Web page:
6 masks of emotionBy Lydia Wilson, VOCAL Staff (lydia /at/ vocalvirginia.org)

Heads up: This note might be triggering for some, not sure. Let me encourage you it ends with hope!

We all find many ways to process overwhelming emotions. Screaming at the trees? Entire pint of ice cream? Can anyone relate?

Sure, I know I’ll feel better in the long run if I dealt with emotions by going for a walk to get good brain juices flowing or writing in a gratitude journal to reframe my thoughts.

Part of the human experience though, is that sometimes – a lot of times – I go for immediate, short-term relief instead.

Personally, I often choose what doesn’t at all feel like a choice – I pull out my hair. Because it is a soothing release. Because it is a deeply engrained coping skill with genetic roots. Pulling (or Trichotillomania, if you want a name for it) doesn’t make sense to – um – a lot of people. Even to most peers.

Trich is both my deepest grief and shame and my closest friend.

I share this with all you lovelies because March is Self-Injury Awareness month. We’ve all experienced stigma firsthand, most likely. What helps combat stigma? Storytelling – encounter – educating – speaking out.

So, for this, Self-Injury Awareness month, I invite us all to learn more about the experience of some peers. Listen, and you’ll hear that cutting is not a suicide attempt, the solution to pulling is not to “just stop.”

(I digress — Almost every day in this mental health recovery advocacy work, I ask myself, is my call to honor other peers’ experience just Political Correctness on steroids – playing victim? Nope. I’m sure the answer is no. Accurately understanding another’s experience allows for more effective treatment because you can really get to the source. And yes, it’s a nice thing to do to listen. But the peer movement is about so much more. Digression over.)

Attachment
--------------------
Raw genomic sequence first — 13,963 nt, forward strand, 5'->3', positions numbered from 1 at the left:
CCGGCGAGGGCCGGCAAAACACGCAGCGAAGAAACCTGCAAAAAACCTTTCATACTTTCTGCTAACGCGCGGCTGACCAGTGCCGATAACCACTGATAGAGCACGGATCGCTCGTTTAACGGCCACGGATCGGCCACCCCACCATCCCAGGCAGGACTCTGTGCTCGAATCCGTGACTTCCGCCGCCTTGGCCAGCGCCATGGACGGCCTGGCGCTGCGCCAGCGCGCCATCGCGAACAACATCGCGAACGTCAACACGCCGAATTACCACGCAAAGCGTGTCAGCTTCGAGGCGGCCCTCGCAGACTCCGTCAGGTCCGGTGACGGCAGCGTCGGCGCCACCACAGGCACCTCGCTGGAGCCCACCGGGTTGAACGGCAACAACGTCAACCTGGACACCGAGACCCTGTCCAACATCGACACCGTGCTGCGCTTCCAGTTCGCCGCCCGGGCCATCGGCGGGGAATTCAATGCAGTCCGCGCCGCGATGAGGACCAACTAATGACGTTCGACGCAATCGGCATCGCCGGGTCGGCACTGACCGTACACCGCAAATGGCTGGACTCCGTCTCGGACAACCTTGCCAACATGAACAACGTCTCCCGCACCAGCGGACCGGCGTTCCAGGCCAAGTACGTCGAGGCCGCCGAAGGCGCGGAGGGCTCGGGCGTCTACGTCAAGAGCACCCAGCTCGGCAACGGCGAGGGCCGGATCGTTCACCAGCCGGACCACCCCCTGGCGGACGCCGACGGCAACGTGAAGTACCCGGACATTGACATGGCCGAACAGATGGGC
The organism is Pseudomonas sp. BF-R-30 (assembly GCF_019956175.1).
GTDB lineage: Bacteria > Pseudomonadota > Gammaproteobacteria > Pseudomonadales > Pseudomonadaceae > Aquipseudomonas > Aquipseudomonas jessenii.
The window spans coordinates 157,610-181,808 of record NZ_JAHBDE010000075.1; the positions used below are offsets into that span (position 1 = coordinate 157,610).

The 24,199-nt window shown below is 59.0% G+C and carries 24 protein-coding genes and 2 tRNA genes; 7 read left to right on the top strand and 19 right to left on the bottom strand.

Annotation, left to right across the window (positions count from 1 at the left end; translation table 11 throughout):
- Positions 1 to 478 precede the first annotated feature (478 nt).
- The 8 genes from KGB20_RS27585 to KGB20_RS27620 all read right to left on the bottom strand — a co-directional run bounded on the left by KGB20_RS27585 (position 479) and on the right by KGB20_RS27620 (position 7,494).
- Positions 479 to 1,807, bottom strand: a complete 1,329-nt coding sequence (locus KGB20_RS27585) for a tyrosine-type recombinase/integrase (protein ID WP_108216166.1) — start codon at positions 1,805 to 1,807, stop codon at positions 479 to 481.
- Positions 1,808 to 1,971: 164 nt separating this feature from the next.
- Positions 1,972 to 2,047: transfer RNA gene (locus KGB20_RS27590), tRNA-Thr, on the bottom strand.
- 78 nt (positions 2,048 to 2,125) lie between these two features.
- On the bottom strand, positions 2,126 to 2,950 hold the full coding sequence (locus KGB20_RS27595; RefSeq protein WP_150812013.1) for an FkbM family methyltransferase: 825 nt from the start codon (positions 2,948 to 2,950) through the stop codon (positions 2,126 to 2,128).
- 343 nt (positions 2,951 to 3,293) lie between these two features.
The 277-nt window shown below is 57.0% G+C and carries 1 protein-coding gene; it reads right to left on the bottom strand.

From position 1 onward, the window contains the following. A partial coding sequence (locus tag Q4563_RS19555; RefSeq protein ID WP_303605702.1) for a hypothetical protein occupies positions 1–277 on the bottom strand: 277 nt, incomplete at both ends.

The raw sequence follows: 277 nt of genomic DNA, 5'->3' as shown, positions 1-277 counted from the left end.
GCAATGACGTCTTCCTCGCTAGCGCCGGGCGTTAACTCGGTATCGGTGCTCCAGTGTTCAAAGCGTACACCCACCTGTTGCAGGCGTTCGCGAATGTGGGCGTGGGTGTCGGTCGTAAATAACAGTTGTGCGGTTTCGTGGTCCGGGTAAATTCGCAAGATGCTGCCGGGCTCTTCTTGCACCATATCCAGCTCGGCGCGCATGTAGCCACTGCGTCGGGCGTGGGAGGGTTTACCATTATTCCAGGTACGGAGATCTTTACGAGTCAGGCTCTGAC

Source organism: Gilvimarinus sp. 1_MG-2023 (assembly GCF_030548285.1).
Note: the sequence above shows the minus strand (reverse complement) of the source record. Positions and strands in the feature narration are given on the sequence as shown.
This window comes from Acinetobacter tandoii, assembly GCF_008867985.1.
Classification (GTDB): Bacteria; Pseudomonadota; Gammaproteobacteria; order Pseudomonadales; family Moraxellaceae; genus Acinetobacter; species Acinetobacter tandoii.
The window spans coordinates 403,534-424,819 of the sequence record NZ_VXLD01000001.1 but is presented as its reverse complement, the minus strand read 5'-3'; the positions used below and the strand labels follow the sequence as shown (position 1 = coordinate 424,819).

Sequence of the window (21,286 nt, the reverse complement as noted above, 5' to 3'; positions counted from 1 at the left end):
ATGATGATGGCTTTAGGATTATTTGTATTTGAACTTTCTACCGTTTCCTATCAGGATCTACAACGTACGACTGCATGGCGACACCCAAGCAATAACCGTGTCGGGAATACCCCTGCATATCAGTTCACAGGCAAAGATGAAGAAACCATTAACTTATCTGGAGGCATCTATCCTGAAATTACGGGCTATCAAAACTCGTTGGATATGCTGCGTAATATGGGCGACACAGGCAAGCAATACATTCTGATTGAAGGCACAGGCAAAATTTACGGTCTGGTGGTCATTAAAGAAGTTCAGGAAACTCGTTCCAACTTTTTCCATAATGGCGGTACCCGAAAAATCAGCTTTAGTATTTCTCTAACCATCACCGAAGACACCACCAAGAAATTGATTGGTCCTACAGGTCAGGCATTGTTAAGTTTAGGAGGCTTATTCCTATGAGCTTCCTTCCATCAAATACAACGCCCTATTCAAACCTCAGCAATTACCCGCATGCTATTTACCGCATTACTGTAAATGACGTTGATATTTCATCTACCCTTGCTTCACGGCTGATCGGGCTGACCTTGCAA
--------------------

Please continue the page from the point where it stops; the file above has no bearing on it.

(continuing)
For better or worse, in the words of Terezia Farkas, “self-injury can help you deal with intense emotional distress by creating a calming sensation or the feeling that you have control of a situation.”

Here are a few recovery stories from those who have experienced self-injury. I’ve chosen these for their honest storytelling and emphasis on my new favorite term – “Post-Traumatic Thriving.” (More on that in a later post!)

First — a little vignette from my recovery —

This would be a photo of when my support group shaved my head.. but apparently that's not the kind of thing I shave or post on Facebok.Tonight, I’m gathering for dinner with two women from my local Trich support group – one is bring her beautiful baby girl. One of us wears a wig, another hides a bald spot under a ponytail, another (me) still can’t consistently keep my hands down after 18 years of working on it.

You won’t spot us in the restaurant by those characteristics, though. You’ll hear loud, obnoxious laughter – making jokes that only we can understand after 14 years of genuine friendship, connection, and empathy. Happy Birthday, Lady Z! Thanks for bring us together in our bizarre little fraternity of support.

Love and short haircuts,

Lydia Wilson

PS – For more self-injury awareness tools and resources, visit our sister peer-run program, Self-Injury Awareness Network.

When the self-harm scars linger, even in recovery

Noelle Fogg talks about hair pulling on the “This is My Brave” stage in Boston